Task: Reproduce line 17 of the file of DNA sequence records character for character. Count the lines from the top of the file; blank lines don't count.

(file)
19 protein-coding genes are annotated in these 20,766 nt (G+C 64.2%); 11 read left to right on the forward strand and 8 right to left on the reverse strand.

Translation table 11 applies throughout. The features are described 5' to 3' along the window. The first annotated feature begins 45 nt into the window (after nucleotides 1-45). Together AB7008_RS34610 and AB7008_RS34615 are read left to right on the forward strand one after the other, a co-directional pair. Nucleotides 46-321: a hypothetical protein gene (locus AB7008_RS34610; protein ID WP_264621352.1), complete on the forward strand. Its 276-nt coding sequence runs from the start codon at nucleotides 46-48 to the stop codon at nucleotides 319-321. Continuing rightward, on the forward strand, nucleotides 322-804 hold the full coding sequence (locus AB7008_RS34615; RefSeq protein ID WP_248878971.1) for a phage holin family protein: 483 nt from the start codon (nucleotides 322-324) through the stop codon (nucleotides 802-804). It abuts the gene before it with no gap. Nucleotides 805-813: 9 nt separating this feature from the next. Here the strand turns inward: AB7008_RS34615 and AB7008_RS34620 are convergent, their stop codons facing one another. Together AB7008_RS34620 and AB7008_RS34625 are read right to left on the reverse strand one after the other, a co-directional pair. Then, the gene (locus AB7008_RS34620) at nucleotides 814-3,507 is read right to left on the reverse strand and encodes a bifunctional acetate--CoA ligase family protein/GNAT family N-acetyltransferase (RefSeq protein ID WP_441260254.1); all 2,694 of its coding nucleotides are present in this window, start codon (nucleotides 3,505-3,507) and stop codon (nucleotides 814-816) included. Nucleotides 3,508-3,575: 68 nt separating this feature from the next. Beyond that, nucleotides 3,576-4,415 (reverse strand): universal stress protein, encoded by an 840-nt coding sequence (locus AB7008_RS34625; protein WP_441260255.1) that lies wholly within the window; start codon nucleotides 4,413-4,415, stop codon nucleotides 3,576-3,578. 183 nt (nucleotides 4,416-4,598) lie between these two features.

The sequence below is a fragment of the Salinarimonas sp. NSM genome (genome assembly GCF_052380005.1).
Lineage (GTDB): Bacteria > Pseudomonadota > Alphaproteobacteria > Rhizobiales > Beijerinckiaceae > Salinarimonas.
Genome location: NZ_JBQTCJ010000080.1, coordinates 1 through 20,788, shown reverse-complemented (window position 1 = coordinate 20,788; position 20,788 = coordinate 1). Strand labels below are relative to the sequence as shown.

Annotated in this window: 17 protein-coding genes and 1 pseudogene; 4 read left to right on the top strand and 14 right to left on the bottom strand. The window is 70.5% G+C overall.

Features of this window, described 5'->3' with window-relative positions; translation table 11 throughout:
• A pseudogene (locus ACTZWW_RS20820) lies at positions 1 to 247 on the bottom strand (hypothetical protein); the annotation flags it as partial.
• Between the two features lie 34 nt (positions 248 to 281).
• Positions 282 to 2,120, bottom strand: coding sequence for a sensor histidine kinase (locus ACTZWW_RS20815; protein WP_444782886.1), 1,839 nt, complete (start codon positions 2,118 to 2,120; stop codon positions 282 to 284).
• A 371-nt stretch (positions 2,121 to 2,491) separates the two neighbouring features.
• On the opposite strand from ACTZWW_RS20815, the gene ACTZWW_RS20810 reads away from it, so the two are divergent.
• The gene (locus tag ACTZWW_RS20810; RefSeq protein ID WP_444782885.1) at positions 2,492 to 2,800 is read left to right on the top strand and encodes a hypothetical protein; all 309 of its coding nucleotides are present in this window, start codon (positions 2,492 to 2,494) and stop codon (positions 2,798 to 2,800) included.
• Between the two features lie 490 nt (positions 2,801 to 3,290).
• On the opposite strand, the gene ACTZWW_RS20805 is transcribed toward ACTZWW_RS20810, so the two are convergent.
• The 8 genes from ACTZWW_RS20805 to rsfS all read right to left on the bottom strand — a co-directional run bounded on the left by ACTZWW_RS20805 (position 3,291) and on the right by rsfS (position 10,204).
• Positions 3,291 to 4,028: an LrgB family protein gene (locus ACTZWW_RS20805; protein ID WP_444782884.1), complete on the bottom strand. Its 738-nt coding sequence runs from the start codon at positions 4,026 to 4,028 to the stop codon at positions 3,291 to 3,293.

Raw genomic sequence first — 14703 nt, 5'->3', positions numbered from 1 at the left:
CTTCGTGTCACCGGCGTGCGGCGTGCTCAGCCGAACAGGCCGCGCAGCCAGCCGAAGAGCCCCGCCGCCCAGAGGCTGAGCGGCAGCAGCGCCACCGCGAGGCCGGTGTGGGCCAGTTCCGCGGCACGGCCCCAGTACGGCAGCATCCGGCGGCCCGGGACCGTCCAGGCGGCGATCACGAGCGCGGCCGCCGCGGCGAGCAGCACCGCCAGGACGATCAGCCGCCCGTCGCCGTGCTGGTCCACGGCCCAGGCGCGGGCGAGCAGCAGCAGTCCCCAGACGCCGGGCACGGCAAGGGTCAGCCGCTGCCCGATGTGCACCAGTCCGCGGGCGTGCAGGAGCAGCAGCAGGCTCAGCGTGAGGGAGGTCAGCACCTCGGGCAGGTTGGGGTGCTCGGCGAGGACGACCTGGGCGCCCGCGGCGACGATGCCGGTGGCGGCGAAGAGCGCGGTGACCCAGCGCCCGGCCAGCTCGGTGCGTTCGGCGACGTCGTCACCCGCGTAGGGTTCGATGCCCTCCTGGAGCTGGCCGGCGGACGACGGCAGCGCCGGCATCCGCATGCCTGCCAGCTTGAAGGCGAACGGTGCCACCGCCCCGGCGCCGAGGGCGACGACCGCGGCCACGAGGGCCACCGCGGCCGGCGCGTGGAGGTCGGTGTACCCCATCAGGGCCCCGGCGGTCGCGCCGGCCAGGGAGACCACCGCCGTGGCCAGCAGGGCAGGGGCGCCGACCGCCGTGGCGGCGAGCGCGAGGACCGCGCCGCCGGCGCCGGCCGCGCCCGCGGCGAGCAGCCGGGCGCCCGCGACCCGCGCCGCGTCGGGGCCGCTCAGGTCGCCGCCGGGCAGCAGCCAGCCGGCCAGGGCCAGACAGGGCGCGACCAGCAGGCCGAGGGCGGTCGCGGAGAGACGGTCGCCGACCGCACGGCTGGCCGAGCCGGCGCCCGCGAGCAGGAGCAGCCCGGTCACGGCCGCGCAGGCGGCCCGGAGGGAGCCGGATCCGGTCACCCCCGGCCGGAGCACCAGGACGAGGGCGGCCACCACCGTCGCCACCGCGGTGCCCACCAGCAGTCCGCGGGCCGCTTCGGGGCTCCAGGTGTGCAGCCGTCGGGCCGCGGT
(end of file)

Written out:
• Positions 3,291 to 4,028: an LrgB family protein gene (locus ACTZWW_RS20805; protein ID WP_444782884.1), complete on the bottom strand. Its 738-nt coding sequence runs from the start codon at positions 4,026 to 4,028 to the stop codon at positions 3,291 to 3,293.